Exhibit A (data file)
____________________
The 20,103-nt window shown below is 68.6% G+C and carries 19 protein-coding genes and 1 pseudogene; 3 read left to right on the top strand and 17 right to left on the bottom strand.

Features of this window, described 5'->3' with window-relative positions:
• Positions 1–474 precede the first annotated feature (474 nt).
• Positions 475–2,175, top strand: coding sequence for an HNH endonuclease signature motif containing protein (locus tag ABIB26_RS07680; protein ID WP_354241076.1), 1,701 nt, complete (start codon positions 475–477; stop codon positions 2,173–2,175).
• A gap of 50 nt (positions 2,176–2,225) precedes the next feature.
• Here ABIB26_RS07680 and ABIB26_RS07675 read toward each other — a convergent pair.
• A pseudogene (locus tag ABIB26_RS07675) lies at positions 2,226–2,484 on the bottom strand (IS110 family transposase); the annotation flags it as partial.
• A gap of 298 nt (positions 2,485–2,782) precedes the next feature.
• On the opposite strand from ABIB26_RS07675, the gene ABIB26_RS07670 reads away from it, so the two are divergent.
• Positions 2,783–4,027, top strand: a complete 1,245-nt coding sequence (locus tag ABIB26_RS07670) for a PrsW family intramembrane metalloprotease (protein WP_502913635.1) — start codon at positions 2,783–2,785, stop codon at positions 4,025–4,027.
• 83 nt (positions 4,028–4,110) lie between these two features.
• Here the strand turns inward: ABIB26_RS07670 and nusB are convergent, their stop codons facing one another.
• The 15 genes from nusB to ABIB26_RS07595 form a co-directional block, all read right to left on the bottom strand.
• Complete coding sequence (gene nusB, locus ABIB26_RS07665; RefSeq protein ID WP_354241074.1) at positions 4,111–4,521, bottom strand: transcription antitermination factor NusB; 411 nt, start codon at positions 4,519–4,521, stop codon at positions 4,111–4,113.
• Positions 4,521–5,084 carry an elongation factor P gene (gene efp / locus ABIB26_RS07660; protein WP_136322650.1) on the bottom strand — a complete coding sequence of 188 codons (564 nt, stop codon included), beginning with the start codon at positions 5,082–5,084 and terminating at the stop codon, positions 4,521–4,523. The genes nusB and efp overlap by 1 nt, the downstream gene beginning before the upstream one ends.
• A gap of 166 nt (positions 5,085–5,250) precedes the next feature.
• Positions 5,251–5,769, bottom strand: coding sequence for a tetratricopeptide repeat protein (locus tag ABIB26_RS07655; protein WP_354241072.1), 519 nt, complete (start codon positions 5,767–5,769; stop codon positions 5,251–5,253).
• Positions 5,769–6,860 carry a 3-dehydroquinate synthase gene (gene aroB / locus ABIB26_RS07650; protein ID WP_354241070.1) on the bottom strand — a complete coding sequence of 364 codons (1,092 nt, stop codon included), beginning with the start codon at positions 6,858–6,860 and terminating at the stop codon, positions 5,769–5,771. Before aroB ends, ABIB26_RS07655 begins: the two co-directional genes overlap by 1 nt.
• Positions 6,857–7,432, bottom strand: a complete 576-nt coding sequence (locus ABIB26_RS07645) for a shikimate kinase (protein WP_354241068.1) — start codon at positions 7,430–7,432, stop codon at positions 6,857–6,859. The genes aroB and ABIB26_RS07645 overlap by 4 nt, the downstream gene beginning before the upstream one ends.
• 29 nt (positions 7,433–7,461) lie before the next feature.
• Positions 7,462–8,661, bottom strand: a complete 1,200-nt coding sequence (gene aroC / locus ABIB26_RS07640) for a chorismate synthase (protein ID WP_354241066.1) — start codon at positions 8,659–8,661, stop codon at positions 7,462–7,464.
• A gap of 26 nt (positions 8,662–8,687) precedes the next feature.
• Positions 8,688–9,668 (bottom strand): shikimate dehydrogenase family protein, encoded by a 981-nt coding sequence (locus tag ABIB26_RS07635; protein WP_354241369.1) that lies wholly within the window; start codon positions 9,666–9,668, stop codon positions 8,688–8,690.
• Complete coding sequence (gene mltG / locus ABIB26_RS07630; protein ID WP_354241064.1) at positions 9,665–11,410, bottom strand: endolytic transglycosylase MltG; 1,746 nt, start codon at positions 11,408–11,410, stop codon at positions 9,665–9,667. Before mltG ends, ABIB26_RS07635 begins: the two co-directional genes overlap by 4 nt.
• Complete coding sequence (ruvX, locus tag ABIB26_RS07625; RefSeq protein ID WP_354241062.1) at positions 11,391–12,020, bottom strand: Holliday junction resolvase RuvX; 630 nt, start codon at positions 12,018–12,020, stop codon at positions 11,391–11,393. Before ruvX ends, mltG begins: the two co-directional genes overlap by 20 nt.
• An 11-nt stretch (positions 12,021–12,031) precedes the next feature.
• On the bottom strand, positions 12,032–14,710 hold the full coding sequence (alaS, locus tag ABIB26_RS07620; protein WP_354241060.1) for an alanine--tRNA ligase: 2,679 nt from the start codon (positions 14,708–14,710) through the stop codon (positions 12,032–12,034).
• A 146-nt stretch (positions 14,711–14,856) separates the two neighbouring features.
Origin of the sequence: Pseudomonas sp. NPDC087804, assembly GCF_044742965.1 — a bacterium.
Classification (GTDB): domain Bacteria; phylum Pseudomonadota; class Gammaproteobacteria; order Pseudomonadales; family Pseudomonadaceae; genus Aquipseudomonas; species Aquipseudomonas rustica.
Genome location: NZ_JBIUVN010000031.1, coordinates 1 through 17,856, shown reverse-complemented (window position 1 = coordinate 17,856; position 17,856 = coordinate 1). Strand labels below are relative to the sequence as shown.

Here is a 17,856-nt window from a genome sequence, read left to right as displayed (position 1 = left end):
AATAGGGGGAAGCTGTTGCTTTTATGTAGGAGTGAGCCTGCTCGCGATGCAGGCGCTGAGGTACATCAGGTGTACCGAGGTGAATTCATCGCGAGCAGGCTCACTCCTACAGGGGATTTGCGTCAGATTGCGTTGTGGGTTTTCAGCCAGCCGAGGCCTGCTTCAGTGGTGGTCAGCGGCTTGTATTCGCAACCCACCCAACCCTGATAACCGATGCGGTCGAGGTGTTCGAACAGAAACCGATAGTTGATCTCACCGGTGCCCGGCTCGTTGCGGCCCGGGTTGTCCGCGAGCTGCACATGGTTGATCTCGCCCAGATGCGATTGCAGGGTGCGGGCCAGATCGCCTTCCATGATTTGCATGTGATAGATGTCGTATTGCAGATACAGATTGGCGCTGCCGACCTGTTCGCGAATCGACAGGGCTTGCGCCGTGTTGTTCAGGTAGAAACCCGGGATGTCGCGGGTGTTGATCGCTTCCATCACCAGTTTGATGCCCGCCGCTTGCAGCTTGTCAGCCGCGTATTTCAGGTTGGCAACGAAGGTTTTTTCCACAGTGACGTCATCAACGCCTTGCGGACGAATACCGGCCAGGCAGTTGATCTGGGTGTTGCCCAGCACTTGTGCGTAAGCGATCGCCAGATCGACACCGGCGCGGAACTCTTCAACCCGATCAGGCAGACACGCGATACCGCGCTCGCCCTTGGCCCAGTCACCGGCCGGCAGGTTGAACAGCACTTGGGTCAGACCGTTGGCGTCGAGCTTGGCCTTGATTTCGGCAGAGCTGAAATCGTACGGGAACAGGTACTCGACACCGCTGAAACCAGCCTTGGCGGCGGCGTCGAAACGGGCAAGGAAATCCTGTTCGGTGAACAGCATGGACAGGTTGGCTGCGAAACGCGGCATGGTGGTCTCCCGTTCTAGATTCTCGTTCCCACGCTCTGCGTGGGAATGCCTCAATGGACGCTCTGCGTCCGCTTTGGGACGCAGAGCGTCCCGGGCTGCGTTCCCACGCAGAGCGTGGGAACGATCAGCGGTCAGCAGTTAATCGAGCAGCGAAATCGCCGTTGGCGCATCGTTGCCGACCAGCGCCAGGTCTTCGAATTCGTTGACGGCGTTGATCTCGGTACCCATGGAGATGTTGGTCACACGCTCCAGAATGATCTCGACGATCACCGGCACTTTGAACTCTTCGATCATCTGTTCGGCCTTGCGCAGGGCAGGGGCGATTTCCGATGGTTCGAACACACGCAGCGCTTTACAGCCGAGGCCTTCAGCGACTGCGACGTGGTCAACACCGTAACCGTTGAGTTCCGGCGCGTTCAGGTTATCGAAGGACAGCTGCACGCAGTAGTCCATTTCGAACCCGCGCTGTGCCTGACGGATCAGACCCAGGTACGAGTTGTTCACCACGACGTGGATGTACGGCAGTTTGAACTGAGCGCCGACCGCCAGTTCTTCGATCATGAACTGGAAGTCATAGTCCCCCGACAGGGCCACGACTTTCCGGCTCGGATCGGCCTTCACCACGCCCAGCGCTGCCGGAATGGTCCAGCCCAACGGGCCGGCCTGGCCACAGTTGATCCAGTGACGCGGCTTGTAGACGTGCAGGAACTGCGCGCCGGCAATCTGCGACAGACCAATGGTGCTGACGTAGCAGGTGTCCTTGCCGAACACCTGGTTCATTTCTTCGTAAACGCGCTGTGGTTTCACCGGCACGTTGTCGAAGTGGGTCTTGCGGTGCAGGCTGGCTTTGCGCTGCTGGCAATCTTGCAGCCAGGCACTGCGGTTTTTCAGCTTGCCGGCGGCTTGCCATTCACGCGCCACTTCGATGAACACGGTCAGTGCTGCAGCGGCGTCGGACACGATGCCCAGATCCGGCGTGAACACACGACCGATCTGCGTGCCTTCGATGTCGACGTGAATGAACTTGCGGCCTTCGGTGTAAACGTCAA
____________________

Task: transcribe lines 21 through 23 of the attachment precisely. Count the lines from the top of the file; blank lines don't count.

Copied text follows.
• Positions 7,462–8,661, bottom strand: a complete 1,200-nt coding sequence (gene aroC / locus ABIB26_RS07640) for a chorismate synthase (protein ID WP_354241066.1) — start codon at positions 8,659–8,661, stop codon at positions 7,462–7,464.
• A gap of 26 nt (positions 8,662–8,687) precedes the next feature.
• Positions 8,688–9,668 (bottom strand): shikimate dehydrogenase family protein, encoded by a 981-nt coding sequence (locus tag ABIB26_RS07635; protein WP_354241369.1) that lies wholly within the window; start codon positions 9,666–9,668, stop codon positions 8,688–8,690.